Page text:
In a relatively short time, we’ve all become very accustomed to disruption. Since the middle of the last decade the world seems more volatile and unpredictable. Where historically the new year has been a time for renewal and optimism, it seems we’re starting 2023 by asking ‘how bad is it going to be?’
For the last four years AlixPartners has surveyed 3,000 global executives to seek their views on disruption. As a reference for the year ahead it is invaluable and this year, amongst the many challenges facing those surveyed, there is cause for optimism…
A group of growth leaders is emerging – businesses and leaders who have not just become accustomed to disruption but are beginning to thrive, driven by a bias to action, operational agility, and an appetite to invest.
With this in mind, using this data as my basis, I started my year by talking to some of my private equity clients. Not to ask them ‘how bad is it going to be?’ but to get their views of how the year might pan out – good, bad, or otherwise. Here are the key takeaways:
- Underlying consumer demand will continue to weaken in Q1. This may be felt particularly strongly in Europe and particularly the UK, with the US and Asia (via China re-opening) better positioned to navigate the environment. In the UK, the reporting cycles in March and April will likely give us an indication as to whether we are at the bottom of the market, but given the leverage and interconnectivity in the system, there is still likely to be broader global impact. This will affect the valuation and longer-term viability of certain assets and PE will need to act to preserve value across their portfolio. Likewise, this will likely lead to opportunities for other funds such as credit or distressed investors in the short to medium term.
- Private Equity and credit can anticipate a year of transition. My colleague Sean and I wrote about the end of ‘easy M&A’ late last year. We’re beginning to see this manifest itself in many ways. Buyers and sellers are exploring ways to tighten up the bid-ask spread on value that exists today. Balanced against that, the clock is ticking on both capital deployment and realisation needs for GPs and LPs. Those investment theses need to really stack up and we can expect deep due diligence to become common, if not non-negotiable, particularly given the likelihood for tighter covenant packages.
- Expect the leverage finance market to return to health over the course of the year. While the market has moved back to the lenders, we would expect balance sheets to be unlocked in the second half of the year. So, it’s not all bad news! We’ll see some newly structured buyout financings (higher cost, less leverage), capital structure optimisation and restructuring of existing credits (such as through equity infusions) and continued growth in private credit solutions.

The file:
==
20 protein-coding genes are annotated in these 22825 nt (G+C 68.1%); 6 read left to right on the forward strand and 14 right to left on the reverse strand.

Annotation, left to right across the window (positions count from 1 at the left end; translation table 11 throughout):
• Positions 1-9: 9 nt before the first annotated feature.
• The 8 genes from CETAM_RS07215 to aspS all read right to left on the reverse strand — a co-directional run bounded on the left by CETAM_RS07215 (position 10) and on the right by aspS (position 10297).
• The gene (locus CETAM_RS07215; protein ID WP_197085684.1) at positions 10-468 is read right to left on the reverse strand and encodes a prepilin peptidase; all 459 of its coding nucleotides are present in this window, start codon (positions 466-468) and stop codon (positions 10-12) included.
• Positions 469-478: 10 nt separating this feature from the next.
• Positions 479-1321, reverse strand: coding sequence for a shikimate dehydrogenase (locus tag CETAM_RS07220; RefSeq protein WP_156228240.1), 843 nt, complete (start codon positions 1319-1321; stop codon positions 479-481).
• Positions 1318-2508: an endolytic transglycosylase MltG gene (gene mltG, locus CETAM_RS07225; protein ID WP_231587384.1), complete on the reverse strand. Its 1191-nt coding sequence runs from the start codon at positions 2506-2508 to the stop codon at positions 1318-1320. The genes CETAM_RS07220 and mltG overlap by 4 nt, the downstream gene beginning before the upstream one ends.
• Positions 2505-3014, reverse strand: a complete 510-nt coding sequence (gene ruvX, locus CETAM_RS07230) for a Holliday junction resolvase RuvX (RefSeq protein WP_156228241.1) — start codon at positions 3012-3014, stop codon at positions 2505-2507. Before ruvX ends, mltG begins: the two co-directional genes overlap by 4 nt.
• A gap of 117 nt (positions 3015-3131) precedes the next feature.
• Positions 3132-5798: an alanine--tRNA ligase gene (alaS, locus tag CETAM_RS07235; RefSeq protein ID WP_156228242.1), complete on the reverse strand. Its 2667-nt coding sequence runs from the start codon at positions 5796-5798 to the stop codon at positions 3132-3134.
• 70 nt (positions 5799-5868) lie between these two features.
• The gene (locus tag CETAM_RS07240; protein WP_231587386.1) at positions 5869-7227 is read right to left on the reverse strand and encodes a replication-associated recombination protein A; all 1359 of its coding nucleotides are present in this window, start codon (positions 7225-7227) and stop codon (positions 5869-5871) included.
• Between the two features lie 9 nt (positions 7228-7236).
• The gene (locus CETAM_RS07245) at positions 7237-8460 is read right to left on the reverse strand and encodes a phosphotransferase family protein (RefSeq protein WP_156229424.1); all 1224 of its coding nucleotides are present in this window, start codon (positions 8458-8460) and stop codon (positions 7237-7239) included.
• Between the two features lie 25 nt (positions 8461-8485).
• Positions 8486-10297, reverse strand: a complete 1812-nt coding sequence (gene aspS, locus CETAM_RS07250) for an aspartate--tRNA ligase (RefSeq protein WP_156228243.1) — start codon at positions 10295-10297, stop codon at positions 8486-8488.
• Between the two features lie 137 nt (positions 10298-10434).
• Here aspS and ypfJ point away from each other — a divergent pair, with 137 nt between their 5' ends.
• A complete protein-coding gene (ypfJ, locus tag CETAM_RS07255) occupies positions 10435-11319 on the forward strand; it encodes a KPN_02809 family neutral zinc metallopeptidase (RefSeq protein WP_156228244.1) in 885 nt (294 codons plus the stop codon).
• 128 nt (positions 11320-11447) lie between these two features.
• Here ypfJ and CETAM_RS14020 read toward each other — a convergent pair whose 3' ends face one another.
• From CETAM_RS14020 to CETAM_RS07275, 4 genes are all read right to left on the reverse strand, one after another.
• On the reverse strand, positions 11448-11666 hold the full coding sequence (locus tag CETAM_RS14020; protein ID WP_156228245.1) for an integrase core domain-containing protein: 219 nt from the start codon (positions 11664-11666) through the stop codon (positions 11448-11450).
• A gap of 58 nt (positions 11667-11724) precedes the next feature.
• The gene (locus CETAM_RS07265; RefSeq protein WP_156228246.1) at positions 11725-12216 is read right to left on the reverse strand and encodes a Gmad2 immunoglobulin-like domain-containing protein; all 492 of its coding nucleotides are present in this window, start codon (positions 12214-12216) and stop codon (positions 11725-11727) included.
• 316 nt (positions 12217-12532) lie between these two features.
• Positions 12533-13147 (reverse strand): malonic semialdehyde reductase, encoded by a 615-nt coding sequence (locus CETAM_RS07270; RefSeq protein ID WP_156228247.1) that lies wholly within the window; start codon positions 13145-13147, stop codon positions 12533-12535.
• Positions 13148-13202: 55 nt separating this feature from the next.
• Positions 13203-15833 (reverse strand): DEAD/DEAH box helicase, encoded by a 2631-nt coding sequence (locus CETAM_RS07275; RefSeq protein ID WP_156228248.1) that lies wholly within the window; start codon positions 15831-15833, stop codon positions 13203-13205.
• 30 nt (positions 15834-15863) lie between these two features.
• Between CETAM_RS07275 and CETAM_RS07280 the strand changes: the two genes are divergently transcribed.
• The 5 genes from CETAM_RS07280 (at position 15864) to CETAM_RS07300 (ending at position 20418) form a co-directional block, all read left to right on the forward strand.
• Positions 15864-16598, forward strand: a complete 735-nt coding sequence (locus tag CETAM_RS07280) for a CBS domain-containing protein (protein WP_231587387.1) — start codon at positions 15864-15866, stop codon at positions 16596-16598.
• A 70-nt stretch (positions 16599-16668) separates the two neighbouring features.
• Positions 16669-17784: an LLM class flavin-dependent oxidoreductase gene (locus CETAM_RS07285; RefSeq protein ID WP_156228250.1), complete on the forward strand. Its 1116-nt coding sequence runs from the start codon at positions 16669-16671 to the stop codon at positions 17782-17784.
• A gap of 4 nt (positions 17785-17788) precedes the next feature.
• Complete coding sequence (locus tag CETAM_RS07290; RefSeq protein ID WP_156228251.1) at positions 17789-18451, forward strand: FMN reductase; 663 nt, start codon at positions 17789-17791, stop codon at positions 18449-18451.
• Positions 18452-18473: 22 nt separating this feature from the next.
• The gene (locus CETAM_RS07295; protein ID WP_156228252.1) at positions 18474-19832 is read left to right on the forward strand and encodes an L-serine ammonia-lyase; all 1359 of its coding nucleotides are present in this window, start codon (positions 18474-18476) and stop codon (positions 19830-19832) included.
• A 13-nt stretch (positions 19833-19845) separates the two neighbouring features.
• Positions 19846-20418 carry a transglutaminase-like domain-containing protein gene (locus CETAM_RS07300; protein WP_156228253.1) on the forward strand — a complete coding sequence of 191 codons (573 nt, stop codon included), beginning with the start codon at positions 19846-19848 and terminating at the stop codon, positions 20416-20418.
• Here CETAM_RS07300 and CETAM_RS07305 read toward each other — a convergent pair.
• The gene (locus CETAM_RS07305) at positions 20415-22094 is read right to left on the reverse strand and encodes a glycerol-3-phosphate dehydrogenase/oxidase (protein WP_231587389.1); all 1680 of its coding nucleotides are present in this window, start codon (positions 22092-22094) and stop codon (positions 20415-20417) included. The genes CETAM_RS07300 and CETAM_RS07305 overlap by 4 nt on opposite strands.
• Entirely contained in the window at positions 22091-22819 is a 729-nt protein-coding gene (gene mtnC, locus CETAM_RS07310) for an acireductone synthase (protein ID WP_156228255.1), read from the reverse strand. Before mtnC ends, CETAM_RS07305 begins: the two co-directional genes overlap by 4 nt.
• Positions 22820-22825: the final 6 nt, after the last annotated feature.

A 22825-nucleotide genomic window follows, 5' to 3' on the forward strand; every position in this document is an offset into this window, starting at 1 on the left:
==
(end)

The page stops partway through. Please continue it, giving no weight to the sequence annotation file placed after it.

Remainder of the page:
- Much of the dry powder remains unburned – this will drive transaction activity globally. Having now reached almost mythical status, the legendary piles of cash in Private Equity will increasingly be deployed this year, and we would expect dealflow to be significant in 2024. Driven by a series of ongoing trends – digitisation, inflation, demographics, sustainability, and energy security – PE will make deals that capitalise on or address these factors.
- More bilateral and minority deals. No one wants to sell at a low point, but we will see owners looking to reduce risk and take capital off the table where they can. We can expect smaller, bilateral deals to increase, particularly if that investment brings with it genuine expertise and ability to generate value in down markets. Overall, it is likely that we will see valuations begin to align with historical norms.
- It will feel like a game of two halves. H1 will be portfolio company/secondary-driven (equity recaps and primary capital). H2 will be a better mix of primaries (take-privates and corporate carve-outs). The result of all this is what should be an improving LBO calendar in 2023 and record-breaking volumes for 2024.
No sector is untouched by disruption. PE is a powerful and effective driver of growth but, like so many industries, it too is having to ask itself some difficult questions. LPs will need to make difficult choices about which GPs they want to back next year. As returns fall, we can expect more difficult questions about the way private equity firms are run and the extent to which they can really drive value creation.
The industry has learned some hard lessons since 2020 and while dealmaking may not be easy, those that move with pace and discipline will emerge primed to capitalise on what promises to be a big 2024.